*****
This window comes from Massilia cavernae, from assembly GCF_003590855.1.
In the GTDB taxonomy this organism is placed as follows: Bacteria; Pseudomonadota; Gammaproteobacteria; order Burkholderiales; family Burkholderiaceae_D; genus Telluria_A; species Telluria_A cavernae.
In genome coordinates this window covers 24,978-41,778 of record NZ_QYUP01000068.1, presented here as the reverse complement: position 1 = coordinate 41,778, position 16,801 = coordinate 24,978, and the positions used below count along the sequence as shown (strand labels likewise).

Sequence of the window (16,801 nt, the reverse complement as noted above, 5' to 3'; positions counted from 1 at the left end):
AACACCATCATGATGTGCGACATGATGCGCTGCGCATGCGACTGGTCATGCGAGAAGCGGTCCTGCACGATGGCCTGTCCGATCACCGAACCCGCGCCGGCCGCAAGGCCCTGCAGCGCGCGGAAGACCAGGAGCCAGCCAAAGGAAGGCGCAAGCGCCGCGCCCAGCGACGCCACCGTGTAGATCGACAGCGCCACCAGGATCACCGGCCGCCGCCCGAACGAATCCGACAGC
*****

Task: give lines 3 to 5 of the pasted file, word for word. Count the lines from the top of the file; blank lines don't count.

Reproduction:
In genome coordinates this window covers 24,978-41,778 of record NZ_QYUP01000068.1, presented here as the reverse complement: position 1 = coordinate 41,778, position 16,801 = coordinate 24,978, and the positions used below count along the sequence as shown (strand labels likewise).

Sequence of the window (16,801 nt, the reverse complement as noted above, 5' to 3'; positions counted from 1 at the left end):
AACACCATCATGATGTGCGACATGATGCGCTGCGCATGCGACTGGTCATGCGAGAAGCGGTCCTGCACGATGGCCTGTCCGATCACCGAACCCGCGCCGGCCGCAAGGCCCTGCAGCGCGCGGAAGACCAGGAGCCAGCCAAAGGAAGGCGCAAGCGCCGCGCCCAGCGACGCCACCGTGTAGATCGACAGCGCCACCAGGATCACCGGCCGCCGCCCGAACGAATCCGACAGC